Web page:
I usually do not do book reviews because I am not intelligent enough and not well-read enough to comment in public about some dozens of years of a writer’s life empathising how hard it could be to write a book but having read ‘The Alchemist’ by Paulo Coelho, I could not stop myself from commenting on its overhyped publicity.
The book being recommended to me by so many people, I found it hard to not read and that is why when I spent 300 rupees of my father’s hard earned money, 160 pages of strain on my eyes and a time period of nearly over two days, I’m disappointed on an epic scale. The book not just failed to live up to the expectations, the book makes one question why should there be so many expectations from this book? Living in an era when the commercial avenues of English literature in India are mostly dominated by overhyped bankers becoming writers and later, dance show judges, the taste of the average ‘voracious’ Indian reader was delightfully known; but this book first published in 1988, translated into over 60 languages and selling more than 65 million copies makes one question the taste of the average ‘voracious’ international reader just like the election of Trump challenged the sanity of the American voters.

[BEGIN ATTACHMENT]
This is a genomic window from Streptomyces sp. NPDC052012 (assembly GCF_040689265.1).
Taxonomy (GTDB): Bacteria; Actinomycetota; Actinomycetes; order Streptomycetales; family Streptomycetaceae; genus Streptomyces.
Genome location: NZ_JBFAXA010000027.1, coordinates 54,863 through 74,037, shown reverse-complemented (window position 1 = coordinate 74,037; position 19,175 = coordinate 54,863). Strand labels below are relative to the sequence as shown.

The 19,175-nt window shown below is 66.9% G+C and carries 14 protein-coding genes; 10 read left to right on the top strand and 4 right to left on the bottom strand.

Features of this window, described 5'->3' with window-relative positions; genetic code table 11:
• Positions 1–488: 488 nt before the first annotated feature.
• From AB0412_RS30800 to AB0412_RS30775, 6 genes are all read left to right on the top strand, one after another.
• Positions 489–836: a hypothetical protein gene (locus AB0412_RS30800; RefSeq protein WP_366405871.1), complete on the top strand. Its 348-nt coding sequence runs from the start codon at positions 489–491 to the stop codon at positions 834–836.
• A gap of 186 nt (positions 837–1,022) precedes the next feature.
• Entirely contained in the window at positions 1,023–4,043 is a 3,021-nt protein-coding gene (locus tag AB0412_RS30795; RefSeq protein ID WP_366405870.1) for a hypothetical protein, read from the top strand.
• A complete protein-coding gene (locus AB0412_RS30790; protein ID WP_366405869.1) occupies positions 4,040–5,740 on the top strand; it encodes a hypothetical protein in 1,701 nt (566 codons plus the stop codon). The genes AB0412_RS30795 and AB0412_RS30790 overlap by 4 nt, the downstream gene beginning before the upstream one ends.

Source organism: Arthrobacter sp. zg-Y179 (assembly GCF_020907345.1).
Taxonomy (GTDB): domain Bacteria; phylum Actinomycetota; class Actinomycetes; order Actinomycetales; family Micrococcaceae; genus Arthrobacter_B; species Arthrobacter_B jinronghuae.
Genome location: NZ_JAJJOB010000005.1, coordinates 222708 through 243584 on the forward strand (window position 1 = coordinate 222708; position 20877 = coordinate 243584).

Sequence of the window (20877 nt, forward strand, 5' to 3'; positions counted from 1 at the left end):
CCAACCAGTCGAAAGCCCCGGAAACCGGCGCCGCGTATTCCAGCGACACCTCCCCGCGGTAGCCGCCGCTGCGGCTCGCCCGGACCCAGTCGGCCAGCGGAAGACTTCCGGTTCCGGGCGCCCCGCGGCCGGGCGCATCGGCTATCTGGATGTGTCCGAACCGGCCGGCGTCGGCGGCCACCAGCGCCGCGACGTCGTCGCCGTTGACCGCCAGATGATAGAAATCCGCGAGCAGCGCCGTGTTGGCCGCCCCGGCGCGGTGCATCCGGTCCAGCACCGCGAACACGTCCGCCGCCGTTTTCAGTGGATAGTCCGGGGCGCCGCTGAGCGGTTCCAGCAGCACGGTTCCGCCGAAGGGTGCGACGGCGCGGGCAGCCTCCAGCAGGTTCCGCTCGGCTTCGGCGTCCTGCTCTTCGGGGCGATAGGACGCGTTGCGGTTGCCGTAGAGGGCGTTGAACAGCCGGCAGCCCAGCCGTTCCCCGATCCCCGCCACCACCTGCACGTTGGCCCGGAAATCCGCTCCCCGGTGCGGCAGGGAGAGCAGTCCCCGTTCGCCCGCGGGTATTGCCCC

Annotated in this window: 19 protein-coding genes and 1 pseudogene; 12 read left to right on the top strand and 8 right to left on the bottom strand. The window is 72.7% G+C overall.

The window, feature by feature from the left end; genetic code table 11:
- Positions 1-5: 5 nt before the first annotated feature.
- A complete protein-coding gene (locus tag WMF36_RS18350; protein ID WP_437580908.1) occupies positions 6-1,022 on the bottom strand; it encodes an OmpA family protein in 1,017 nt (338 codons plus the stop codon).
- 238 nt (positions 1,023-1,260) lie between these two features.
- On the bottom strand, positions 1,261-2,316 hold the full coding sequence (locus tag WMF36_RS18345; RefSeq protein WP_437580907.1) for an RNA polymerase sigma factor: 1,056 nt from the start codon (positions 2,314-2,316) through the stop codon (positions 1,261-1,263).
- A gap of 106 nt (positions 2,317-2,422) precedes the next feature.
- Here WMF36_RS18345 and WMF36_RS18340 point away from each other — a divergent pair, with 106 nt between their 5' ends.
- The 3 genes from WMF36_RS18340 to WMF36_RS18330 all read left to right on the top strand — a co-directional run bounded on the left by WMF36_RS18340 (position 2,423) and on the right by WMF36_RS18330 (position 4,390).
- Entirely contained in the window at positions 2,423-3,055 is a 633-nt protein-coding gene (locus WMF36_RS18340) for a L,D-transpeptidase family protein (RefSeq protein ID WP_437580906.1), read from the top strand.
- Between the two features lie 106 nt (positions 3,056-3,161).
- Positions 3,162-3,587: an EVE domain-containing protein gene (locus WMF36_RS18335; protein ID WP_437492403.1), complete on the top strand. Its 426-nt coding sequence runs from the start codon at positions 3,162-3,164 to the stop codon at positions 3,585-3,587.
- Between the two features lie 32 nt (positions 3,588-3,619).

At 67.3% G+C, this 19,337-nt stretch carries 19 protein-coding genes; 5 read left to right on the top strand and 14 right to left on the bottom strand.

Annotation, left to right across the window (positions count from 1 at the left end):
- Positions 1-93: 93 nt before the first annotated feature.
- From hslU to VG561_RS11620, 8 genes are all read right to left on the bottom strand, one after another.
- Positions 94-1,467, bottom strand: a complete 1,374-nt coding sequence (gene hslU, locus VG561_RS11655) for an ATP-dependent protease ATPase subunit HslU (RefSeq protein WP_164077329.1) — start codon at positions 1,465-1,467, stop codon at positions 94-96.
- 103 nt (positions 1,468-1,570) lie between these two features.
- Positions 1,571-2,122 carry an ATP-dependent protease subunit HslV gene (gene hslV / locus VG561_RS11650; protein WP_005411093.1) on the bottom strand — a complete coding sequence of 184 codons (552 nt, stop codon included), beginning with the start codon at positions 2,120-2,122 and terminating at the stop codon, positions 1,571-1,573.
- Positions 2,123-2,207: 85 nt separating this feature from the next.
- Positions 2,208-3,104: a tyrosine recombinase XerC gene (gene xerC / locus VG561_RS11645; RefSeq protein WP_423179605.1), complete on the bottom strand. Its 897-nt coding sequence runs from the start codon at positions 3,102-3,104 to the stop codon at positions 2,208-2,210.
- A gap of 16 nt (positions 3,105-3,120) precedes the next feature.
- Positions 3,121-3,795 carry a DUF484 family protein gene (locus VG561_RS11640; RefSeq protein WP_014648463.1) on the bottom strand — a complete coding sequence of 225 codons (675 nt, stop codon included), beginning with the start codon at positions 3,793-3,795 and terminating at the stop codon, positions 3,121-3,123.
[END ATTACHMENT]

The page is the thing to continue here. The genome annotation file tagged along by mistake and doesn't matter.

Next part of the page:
You might belittle me by saying that I am exaggerating but as the reality stands, ‘The Alchemist’ is nothing but the exaggeration of a clichéd, self-assuring, narcissistic and delusional idea and though these adjectives might self-explain its popularity, bear with me as I simplify the overly simplistic book’s plot. “The basic premise is that a young boy from Andalusia, Spain isn’t fulfilling his destiny by being a humble shepherd of sheep. He is having recurrent dreams of finding treasure at the Pyramids in Egypt which he conveniently ignores till, thankfully, a king wearing a gold breastplate intervenes and tells him to believe in it. Suddenly, in an optimistic haze, the boy decides to sell his sheep and travel to Tangier, where he is robbed but because the universe had conspired so, he earns his money back because he has the talent for selling crystal! With this money, he starts his travels again and then falls instantly in love with a “woman of the desert” in an oasis in the middle of the desert where he meets the famous alchemist who refuses to teach him how to change lead into gold, but keeps on insisting that the boy listen to his heart! He keeps on listening and at last, he finds it!” Basically, Harper Collins (Yes, THE Harper Collins is the present publisher) is selling the book on the premise of a philosophy that they believe that Coelho has craft fully veiled through his words while in reality, the philosophy is ogling at you in a very ugly fashion.